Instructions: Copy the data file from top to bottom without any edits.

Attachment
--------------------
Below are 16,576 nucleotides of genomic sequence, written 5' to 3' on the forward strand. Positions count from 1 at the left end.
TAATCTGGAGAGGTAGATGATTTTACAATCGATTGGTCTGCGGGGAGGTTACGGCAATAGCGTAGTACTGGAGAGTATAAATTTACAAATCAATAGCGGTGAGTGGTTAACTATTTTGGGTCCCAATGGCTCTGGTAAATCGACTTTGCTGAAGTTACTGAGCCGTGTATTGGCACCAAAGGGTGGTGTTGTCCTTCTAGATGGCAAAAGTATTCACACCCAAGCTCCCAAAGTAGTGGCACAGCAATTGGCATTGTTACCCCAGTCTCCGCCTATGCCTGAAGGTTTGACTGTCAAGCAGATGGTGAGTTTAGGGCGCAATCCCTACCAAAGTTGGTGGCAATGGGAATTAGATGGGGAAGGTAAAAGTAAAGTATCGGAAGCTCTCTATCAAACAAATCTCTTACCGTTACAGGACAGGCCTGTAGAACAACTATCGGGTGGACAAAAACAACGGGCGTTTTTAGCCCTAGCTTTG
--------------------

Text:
Below are 16,576 nucleotides of genomic sequence, written 5' to 3' on the forward strand. Positions count from 1 at the left end.
TAATCTGGAGAGGTAGATGATTTTACAATCGATTGGTCTGCGGGGAGGTTACGGCAATAGCGTAGTACTGGAGAGTATAAATTTACAAATCAATAGCGGTGAGTGGTTAACTATTTTGGGTCCCAATGGCTCTGGTAAATCGACTTTGCTGAAGTTACTGAGCCGTGTATTGGCACCAAAGGGTGGTGTTGTCCTTCTAGATGGCAAAAGTATTCACACCCAAGCTCCCAAAGTAGTGGCACAGCAATTGGCATTGTTACCCCAGTCTCCGCCTATGCCTGAAGGTTTGACTGTCAAGCAGATGGTGAGTTTAGGGCGCAATCCCTACCAAAGTTGGTGGCAATGGGAATTAGATGGGGAAGGTAAAAGTAAAGTATCGGAAGCTCTCTATCAAACAAATCTCTTACCGTTACAGGACAGGCCTGTAGAACAACTATCGGGTGGACAAAAACAACGGGCGTTTTTAGCCCTAGCTTTG